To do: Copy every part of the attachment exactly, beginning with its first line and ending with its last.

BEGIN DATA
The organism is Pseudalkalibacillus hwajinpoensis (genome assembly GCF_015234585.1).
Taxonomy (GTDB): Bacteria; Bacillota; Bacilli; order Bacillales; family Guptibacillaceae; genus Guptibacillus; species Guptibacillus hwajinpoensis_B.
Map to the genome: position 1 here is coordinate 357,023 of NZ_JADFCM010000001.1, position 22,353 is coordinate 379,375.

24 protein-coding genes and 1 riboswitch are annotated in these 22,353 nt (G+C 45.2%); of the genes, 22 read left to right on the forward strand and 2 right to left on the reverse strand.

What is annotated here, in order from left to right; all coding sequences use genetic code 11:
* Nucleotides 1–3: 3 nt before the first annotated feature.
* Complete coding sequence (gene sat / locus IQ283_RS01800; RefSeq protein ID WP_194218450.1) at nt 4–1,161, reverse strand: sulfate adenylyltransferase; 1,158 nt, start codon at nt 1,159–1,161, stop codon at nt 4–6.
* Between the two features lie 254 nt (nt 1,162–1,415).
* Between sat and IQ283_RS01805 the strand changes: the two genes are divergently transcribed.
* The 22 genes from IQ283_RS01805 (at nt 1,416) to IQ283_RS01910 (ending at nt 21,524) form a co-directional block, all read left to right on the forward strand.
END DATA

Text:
The organism is Pseudalkalibacillus hwajinpoensis (genome assembly GCF_015234585.1).
Taxonomy (GTDB): Bacteria; Bacillota; Bacilli; order Bacillales; family Guptibacillaceae; genus Guptibacillus; species Guptibacillus hwajinpoensis_B.
Map to the genome: position 1 here is coordinate 357,023 of NZ_JADFCM010000001.1, position 22,353 is coordinate 379,375.

24 protein-coding genes and 1 riboswitch are annotated in these 22,353 nt (G+C 45.2%); of the genes, 22 read left to right on the forward strand and 2 right to left on the reverse strand.

What is annotated here, in order from left to right; all coding sequences use genetic code 11:
* Nucleotides 1–3: 3 nt before the first annotated feature.
* Complete coding sequence (gene sat / locus IQ283_RS01800; RefSeq protein ID WP_194218450.1) at nt 4–1,161, reverse strand: sulfate adenylyltransferase; 1,158 nt, start codon at nt 1,159–1,161, stop codon at nt 4–6.
* Between the two features lie 254 nt (nt 1,162–1,415).
* Between sat and IQ283_RS01805 the strand changes: the two genes are divergently transcribed.
* The 22 genes from IQ283_RS01805 (at nt 1,416) to IQ283_RS01910 (ending at nt 21,524) form a co-directional block, all read left to right on the forward strand.